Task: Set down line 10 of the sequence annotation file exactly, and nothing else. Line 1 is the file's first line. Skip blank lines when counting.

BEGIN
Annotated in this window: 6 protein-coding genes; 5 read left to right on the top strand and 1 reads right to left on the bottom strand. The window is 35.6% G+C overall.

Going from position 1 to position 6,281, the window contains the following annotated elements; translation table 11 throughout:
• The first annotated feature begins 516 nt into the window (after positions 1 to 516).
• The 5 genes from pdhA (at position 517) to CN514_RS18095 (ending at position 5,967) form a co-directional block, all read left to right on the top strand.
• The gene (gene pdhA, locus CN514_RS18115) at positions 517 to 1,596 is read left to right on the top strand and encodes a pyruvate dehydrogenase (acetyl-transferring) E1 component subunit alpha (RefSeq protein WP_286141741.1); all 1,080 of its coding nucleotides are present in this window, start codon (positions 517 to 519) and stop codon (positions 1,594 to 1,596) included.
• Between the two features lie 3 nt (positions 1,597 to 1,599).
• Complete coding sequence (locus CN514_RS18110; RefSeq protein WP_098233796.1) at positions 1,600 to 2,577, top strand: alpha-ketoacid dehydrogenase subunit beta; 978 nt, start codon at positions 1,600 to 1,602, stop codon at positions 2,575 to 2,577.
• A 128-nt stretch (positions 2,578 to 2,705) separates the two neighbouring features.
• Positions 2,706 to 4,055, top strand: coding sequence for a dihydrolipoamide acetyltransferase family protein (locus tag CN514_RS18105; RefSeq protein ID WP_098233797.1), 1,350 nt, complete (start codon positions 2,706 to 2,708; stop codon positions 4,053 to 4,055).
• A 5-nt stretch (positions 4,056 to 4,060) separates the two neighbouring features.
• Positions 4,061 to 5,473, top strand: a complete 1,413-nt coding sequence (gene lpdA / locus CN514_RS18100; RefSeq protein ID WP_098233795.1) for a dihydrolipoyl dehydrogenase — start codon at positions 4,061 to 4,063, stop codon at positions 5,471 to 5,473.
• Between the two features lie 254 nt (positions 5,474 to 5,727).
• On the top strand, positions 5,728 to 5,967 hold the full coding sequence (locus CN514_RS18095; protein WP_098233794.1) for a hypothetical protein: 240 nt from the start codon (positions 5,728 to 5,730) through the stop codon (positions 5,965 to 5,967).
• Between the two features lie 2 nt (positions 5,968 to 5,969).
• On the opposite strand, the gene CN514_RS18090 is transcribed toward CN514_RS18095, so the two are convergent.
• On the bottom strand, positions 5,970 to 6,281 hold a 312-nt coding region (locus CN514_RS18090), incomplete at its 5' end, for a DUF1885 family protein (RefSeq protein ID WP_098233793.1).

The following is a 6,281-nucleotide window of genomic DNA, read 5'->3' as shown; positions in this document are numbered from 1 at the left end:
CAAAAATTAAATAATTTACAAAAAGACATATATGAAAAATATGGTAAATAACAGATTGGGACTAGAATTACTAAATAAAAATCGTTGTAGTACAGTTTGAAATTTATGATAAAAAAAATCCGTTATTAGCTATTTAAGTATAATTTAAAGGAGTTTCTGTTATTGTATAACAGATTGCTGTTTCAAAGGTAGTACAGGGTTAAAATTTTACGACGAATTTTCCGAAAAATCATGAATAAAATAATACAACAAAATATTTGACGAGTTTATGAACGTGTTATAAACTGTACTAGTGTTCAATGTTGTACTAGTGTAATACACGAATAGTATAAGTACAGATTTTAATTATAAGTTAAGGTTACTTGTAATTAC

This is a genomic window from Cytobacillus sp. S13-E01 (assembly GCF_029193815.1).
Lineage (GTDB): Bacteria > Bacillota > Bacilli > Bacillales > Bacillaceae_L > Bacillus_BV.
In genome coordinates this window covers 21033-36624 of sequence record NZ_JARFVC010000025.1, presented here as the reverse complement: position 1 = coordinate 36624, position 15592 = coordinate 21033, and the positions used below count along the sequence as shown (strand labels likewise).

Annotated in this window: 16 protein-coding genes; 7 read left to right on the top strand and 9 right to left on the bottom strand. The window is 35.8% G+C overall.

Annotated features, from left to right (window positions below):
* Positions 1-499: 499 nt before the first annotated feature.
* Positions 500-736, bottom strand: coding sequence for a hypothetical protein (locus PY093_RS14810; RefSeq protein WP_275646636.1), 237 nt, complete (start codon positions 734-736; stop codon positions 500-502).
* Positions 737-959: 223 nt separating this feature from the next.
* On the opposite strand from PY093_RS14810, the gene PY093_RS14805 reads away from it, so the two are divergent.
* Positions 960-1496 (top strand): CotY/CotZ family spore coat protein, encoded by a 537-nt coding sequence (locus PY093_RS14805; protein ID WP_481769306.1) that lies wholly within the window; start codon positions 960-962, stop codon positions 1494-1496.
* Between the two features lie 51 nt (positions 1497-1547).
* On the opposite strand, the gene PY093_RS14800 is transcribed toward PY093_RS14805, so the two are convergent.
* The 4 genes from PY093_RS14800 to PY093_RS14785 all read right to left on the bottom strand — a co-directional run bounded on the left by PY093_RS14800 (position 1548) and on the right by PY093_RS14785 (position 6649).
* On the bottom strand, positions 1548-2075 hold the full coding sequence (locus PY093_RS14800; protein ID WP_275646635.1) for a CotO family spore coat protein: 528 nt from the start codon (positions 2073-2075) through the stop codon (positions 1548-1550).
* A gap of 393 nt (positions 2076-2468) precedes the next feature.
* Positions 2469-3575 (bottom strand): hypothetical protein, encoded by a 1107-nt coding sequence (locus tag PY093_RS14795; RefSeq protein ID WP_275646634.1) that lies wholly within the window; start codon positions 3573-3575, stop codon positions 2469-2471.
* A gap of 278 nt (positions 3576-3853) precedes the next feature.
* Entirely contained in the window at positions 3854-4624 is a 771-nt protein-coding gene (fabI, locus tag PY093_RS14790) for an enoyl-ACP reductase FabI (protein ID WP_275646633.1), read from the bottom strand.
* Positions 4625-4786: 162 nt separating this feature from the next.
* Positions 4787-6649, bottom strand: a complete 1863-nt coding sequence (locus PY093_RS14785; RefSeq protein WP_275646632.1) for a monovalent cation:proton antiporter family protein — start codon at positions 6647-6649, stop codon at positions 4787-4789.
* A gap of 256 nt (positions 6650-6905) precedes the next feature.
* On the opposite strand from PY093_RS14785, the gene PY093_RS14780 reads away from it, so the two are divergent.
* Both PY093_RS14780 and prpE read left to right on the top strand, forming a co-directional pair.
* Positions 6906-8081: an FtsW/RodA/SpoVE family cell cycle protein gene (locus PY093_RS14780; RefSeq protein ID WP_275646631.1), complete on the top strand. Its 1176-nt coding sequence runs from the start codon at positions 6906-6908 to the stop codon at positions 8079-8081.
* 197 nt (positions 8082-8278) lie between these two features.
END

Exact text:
• A 5-nt stretch (positions 4,056 to 4,060) separates the two neighbouring features.